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by Eriauna Stratton 

Through the 1 in 3 Campaign with Advocates for Youth, our student organization VOX (Voices for Planned Parenthood) has been able to greatly increase our efforts toward destigmatizing abortion and change how we talk about abortion. Our VOX chapter was founded at the University of Kentucky in 2008, and it remains the only pro-choice organization on campus.

When my colleague and I first told the rest of our organization that we were joining the 1 in 3 Campaign, they were reluctant to participate. Even in a pro-choice student group, they were questioning how we were supposed to destigmatize abortion on our campus when we did not even talk about this subject to our friends and family. More importantly, they weren’t sure WHY we needed to talk about the subject at all. But that was exactly my point: If we can’t even talk about abortion, we can’t ever hope to change the stigma.

My colleague and I definitely had our work cut out for us. The first step we took to get our members more involved with the 1 in 3 Campaign was to take them to a clinic that provides abortion services in Louisville to volunteer as clinic escorts. I knew that this powerful experience would help them understand personally why we do this work.

And it did—just as it had transformed my own understanding two years earlier.

I will never forget the first time I ever went to serve as a clinic escort. I honestly did not know what to expect, especially in Kentucky. I had heard the stories about the protestors at the clinic. I knew about the graphic photos and the shouting. I even knew that as the only African-American woman going, I could be targeted by protestors, but somehow that did not deter me. I arrived at the clinic early that morning along with my fellow VOX members with sleepy eyes and an open mind, and soon I realized that all of the rumors I had heard were true.

The signs were even more gruesome and misleading than I had expected. One picture was paired with a scripture from the Bible, and another had a picture of a supposedly botched abortion. The protestors were not only yelling at the women entering the clinic, they were harassing their family members and friends. Not surprisingly, we had the pleasure of being verbally abused by them as well. On a couple of occasions, protestors told me that I was contributing to the genocide of my race by supporting this “madness.” If this is the kind of response we can expect, no wonder people are so hesitant to talk about abortion issues.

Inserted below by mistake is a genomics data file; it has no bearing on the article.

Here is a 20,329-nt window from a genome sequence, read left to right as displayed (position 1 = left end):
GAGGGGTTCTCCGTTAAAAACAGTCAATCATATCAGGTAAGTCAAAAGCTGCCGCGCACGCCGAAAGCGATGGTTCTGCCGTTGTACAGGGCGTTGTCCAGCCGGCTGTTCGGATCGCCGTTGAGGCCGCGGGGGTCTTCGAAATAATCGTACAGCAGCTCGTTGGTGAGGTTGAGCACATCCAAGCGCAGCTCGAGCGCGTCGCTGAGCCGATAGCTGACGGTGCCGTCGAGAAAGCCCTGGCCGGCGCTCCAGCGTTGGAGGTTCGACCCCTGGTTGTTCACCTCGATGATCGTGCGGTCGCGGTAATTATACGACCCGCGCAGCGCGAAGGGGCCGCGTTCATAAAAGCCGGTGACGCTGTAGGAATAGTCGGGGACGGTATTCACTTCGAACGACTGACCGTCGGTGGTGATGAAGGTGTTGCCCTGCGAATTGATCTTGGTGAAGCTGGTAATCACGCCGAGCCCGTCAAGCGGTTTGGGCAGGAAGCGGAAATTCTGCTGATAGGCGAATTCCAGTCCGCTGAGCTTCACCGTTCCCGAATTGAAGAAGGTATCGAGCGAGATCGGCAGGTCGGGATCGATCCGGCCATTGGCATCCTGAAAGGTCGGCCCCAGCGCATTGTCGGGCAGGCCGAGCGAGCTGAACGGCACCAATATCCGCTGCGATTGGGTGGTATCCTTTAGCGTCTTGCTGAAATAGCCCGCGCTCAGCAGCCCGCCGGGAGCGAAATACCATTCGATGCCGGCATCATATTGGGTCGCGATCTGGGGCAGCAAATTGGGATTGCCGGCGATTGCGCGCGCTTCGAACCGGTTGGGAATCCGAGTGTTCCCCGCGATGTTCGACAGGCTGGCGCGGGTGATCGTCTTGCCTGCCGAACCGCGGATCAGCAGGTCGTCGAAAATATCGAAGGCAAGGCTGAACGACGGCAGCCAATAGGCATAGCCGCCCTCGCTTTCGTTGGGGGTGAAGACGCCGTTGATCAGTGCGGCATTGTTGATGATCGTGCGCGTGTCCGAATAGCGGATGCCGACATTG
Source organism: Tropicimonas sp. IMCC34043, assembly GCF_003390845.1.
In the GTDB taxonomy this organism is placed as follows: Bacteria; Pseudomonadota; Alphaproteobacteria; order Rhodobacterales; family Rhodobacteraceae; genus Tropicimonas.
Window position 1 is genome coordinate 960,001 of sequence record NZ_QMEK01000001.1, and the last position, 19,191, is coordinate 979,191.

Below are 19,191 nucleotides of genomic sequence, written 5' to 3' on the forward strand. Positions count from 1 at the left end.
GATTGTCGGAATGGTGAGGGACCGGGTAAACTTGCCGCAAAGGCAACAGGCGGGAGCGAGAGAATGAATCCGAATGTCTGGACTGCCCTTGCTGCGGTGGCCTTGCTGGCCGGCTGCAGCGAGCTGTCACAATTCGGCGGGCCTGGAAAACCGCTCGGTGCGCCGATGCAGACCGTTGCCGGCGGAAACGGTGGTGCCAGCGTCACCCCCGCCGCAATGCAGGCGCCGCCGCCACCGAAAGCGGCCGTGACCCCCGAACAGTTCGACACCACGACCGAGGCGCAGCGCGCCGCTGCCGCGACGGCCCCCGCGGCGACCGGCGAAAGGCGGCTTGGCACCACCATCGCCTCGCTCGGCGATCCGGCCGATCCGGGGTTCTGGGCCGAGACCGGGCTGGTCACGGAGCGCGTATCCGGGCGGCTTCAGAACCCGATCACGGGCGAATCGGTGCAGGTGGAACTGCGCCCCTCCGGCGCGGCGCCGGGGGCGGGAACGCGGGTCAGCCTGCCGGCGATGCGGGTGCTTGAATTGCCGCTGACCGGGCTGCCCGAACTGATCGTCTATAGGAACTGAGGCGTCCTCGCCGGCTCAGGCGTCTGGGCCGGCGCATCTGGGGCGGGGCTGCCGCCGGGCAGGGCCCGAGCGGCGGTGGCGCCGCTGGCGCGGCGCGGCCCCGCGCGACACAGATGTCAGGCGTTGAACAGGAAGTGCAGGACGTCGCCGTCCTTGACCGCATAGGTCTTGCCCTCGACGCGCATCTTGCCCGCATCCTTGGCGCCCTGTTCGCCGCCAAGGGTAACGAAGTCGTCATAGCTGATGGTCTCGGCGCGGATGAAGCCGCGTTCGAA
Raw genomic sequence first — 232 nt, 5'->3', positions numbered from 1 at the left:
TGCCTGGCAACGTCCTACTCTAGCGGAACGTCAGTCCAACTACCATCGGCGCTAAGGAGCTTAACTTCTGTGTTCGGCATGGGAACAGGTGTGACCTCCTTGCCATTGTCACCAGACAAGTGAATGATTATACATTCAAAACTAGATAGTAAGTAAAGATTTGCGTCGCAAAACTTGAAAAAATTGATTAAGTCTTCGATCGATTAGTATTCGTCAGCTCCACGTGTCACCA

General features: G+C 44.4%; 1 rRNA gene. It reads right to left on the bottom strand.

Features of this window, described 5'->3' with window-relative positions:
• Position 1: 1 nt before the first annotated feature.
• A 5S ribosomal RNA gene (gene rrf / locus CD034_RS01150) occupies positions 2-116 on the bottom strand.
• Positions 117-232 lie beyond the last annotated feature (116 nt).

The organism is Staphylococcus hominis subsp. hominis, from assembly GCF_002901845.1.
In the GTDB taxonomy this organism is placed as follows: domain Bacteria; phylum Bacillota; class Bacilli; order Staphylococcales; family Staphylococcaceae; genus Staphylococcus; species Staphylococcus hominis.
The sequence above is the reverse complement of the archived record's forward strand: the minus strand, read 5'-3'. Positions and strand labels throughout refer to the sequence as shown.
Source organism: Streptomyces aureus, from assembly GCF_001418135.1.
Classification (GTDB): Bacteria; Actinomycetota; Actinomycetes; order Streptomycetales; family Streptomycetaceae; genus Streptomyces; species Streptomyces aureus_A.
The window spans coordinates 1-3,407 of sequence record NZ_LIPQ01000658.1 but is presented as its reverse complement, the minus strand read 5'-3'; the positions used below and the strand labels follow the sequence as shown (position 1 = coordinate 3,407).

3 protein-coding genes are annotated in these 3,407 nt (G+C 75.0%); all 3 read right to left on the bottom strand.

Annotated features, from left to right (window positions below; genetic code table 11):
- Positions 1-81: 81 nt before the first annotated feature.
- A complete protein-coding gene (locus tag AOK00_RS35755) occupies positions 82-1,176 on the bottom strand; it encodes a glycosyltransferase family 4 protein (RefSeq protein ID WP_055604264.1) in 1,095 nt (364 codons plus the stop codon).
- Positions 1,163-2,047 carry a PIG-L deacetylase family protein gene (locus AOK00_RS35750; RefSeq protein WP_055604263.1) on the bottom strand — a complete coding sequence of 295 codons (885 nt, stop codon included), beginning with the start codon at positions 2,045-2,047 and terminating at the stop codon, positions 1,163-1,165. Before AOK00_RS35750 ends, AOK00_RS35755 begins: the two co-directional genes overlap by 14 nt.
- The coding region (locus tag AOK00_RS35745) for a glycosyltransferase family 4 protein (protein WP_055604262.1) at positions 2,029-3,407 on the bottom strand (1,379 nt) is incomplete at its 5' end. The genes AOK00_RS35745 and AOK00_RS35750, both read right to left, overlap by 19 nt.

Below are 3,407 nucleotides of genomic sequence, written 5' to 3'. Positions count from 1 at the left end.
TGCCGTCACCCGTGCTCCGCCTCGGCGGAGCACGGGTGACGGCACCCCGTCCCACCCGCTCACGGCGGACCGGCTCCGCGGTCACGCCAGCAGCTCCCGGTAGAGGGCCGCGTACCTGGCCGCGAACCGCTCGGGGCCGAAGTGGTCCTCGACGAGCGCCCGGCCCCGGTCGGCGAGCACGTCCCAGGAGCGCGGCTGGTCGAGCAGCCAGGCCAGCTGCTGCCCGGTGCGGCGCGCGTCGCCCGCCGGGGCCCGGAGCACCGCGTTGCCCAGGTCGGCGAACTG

If enduring this harassment wasn’t difficult enough, remember that this is after women have managed to make it to a clinic in the first place. Kentucky continues to enact as many laws as it possibly can to delay or prevent women from seeking abortion care altogether. A physician cannot perform the procedure until at least 24 hours after a woman has received counseling. Plus, our state only has two abortion clinics to serve all 120 counties in the entire state!

Volunteering as a clinic escort showed me many of the obstacles women face just in obtaining a legal medical procedure. It also made me see that one day I could be in those women’s shoes, and if I ever was, I would want as much support as I could get to feel safe and secure about my decision. I knew from that day on that it was not by chance that I stumbled upon this work, and I have worked to expand upon it in every way I can.

This year will mark the 40th Anniversary of Roe v. Wade, and one might think that reproductive health care would not still be a controversial and taboo topic. But it remains a constant struggle—particularly in “Bible Belt” states like mine. It is up to us and the other few organizations who support women’s reproductive rights, like Planned Parenthood and the Kentucky Health Justice Network, to continue to protect what is slowly being taken away from us.

I left the abortion clinic that day with an even more fueled passion for this work, and, as we continue to work with the 1 in 3 Campaign on our campus, we are fueling the passion of our peers as well. We are now hosting discussion dinners, escorting at the abortion clinic, and ultimately educating our members and other peers in the process. Along with my peers here in Kentucky, I am doing all I can to start a new conversation, promote reproductive justice, and destigmatize abortion.

There is one thing I’ve learned for certain: No matter what we face—and no matter who tells us we should just give up—we have to keep going. It really is up to us.

 

 

To commemorate the 40th Anniversary of Roe v. Wade, this blog is part of a series profiling a new generation of activists working to destigmatize abortion and ensure access to safe, affordable abortion care. Published in partnership with RH Reality Check.

Categories: Abortion